Slow site to site file transfers over ipsec - Encryption issue ?



  • Hi,

    We have several offices globally, and have noticed speed issues when transferring files over network shares, to other locations.

    I have done some tests between our UK office and our US office recently..

    Server specs at both ends are Dell R320 servers with 8 gig of Ram each - CPUs are Intel(R) Xeon(R) CPU E5-2403 v2 @ 1.80GHz..

    Memory and CPU never go over 15%..

    Both offices have a 1gig leased line for internet access.

    On the ipsec, Mode is Main, P1 protocol is 3DES and P1 transforms is SHA1

    We do a lot of graphics work and use large files.. hence the complaints are mounting.

    I ran some tests last week transferring a 1gig file between the offices. - UK and NY

    First tests were server to server behind our firewall over IPEC tunnel..

    Second test was me on the lan, behind the firewall, the server at the other end sharing outside the LAN, connected directly to WAN on a static ip - hence no encryption..

    Results were:

    LAN to LAN file share copy ( 1 gig )
    Transfer speed - Totally inconsistent and range varies from 2 MB/s , peaking at 13.8MB/s at one point.. But generally it averags at 4MB/s.
    Transfer time for 1 gig file: 3 minutes 36 seconds.

    Unsecure File share to LAN copy ( 1 gig )

    Transfer speeds - Consistent transfer between 12.4 MB/s and 12.7 MB/s.
    Time to transfer 1 gig file - 1 minute 22 seconds.

    These weren’t just 1 off tests.. I ran them several times at different periods of the day - Results are near identical at any time..

    Obviously latency over the Atlantic will play a big part in this, which cannot be helped - but I suspect it is the encryption causing the secure transfers to take nearly 3 times longer.

    Has anybody got any suggestions on how to improve this ?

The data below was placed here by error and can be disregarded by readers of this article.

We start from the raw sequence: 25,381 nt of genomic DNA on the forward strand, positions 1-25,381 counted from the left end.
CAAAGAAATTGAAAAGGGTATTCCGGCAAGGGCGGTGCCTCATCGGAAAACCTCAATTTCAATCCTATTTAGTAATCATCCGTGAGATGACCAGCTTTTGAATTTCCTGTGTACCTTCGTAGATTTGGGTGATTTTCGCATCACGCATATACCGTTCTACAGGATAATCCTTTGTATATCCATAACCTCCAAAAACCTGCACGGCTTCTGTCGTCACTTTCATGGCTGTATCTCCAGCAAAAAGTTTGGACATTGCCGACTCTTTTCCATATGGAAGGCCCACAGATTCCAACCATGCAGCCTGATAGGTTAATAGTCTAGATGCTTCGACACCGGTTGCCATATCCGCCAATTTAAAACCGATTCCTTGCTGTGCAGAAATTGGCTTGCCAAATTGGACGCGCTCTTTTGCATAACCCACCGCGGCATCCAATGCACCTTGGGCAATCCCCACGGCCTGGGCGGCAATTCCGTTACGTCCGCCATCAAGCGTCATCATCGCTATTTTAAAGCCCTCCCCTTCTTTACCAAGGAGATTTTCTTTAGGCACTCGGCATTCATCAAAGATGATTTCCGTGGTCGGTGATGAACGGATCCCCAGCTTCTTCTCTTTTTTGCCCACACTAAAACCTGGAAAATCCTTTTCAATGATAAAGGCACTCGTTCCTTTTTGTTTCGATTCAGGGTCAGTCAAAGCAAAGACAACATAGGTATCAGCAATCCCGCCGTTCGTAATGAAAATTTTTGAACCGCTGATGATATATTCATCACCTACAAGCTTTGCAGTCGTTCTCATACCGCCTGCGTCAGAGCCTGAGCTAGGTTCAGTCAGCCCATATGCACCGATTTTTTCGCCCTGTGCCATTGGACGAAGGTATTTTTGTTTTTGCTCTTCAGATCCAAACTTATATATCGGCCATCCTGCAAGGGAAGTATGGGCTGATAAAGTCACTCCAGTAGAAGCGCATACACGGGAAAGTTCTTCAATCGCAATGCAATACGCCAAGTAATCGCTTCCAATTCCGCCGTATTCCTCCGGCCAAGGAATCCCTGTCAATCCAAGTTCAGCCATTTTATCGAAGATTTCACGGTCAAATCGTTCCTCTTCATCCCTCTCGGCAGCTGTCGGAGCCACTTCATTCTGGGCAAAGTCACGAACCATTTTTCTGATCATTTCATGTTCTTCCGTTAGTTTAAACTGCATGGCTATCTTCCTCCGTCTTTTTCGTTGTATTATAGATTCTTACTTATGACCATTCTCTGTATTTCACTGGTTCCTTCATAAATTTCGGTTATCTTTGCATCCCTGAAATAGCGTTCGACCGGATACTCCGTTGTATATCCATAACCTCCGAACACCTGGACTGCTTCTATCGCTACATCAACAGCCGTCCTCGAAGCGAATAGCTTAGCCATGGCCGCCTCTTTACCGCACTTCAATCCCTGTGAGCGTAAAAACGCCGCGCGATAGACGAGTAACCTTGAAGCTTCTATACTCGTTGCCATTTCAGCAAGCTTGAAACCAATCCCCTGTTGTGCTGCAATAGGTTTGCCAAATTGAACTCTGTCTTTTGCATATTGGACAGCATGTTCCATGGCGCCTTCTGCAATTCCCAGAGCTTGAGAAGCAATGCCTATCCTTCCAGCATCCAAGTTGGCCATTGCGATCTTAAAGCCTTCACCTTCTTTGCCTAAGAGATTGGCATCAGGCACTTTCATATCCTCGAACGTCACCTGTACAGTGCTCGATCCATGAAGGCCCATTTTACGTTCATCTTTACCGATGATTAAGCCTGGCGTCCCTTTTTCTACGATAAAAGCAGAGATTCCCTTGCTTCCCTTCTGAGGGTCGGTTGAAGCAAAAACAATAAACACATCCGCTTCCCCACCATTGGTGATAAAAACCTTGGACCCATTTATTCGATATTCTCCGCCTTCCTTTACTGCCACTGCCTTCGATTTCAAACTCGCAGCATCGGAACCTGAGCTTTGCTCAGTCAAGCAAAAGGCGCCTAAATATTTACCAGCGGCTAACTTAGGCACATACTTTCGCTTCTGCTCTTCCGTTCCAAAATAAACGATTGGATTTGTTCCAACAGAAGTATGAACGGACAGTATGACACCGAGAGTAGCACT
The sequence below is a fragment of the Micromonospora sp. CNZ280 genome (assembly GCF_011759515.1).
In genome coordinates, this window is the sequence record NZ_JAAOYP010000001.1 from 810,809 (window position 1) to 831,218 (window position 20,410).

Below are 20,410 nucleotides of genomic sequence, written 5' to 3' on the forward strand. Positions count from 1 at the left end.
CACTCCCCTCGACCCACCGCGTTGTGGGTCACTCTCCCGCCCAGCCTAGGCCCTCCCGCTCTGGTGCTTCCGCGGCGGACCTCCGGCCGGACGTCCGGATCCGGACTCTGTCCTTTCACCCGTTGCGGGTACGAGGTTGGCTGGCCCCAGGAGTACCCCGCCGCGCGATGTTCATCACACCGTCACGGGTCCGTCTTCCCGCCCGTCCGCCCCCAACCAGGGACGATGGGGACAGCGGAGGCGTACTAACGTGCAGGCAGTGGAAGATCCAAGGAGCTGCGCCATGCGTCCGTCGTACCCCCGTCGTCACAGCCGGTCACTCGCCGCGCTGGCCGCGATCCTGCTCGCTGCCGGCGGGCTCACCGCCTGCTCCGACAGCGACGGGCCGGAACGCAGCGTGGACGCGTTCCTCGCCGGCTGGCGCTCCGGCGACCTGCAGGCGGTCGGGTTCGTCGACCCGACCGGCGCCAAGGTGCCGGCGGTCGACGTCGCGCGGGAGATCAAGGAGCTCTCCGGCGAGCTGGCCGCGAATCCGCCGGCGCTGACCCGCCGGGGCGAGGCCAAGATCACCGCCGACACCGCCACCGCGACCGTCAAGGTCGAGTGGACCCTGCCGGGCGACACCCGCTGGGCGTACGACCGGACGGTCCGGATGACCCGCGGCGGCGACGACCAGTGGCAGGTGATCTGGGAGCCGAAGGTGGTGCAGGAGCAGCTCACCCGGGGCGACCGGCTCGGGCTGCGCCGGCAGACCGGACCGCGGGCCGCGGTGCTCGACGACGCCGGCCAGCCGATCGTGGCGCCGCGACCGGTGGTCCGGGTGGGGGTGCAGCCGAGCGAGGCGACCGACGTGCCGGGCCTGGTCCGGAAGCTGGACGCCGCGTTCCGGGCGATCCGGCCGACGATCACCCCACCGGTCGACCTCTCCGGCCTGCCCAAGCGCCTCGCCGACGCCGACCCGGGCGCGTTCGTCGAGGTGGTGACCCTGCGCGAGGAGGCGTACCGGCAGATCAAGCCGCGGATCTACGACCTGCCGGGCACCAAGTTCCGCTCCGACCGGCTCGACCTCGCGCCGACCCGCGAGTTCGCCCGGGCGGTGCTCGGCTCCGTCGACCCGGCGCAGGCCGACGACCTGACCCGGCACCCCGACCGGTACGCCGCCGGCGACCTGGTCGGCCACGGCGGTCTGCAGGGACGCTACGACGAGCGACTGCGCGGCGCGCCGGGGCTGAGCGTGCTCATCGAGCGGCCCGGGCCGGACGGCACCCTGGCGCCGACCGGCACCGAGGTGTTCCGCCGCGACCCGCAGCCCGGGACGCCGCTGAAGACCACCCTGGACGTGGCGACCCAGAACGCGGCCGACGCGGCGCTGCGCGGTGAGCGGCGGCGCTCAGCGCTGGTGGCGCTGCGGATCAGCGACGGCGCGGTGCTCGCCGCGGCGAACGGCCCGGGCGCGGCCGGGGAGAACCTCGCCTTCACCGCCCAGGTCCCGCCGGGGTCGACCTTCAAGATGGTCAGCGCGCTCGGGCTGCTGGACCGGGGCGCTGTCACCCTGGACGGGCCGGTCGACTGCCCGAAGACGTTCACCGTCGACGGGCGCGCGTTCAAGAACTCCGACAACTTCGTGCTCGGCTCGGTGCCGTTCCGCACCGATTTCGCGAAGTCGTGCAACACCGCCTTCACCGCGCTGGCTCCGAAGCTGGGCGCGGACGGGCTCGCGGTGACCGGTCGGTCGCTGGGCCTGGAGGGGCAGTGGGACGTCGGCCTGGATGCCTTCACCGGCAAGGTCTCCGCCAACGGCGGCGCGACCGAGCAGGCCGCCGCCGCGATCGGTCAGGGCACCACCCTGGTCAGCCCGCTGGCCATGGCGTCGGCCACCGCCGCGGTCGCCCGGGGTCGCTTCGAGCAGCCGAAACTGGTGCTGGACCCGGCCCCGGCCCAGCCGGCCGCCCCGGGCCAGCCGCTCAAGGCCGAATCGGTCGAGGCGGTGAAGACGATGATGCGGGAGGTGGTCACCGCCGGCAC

thanks


  • Banned

    @J69ANT:

    Hi,

    We have several offices globally, and have noticed speed issues when transferring files over network shares, to other locations.

    I have done some tests between our UK office and our US office recently..

    Server specs at both ends are Dell R320 servers with 8 gig of Ram each - CPUs are Intel(R) Xeon(R) CPU E5-2403 v2 @ 1.80GHz..

    Memory and CPU never go over 15%..

    Both offices have a 1gig leased line for internet access.

    On the ipsec, Mode is Main, P1 protocol is 3DES and P1 transforms is SHA1

    We do a lot of graphics work and use large files.. hence the complaints are mounting.

    I ran some tests last week transferring a 1gig file between the offices. - UK and NY

    First tests were server to server behind our firewall over IPEC tunnel..

    Second test was me on the lan, behind the firewall, the server at the other end sharing outside the LAN, connected directly to WAN on a static ip - hence no encryption..

    Results were:

    LAN to LAN file share copy ( 1 gig )
    Transfer speed - Totally inconsistent and range varies from 2 MB/s , peaking at 13.8MB/s at one point.. But generally it averags at 4MB/s.
    Transfer time for 1 gig file: 3 minutes 36 seconds.

    Unsecure File share to LAN copy ( 1 gig )

    Transfer speeds - Consistent transfer between 12.4 MB/s and 12.7 MB/s.
    Time to transfer 1 gig file - 1 minute 22 seconds.

    These weren’t just 1 off tests.. I ran them several times at different periods of the day - Results are near identical at any time..

    Obviously latency over the Atlantic will play a big part in this, which cannot be helped - but I suspect it is the encryption causing the secure transfers to take nearly 3 times longer.

    Has anybody got any suggestions on how to improve this ?

    thanks

    What protocol are you using to transfer files?



  • Hi,

    Just standard Microsoft file transfers..SMB -  Servers are Windows 2012, users are windows 10, and a few OSX.

    Although the tests above were conducted on the servers - so Win 2012 to Win 2012, over a network share..

    thanks


  • Banned

    @J69ANT:

    Hi,

    Just standard Microsoft file transfers..SMB -  Servers are Windows 2012, users are windows 10, and a few OSX.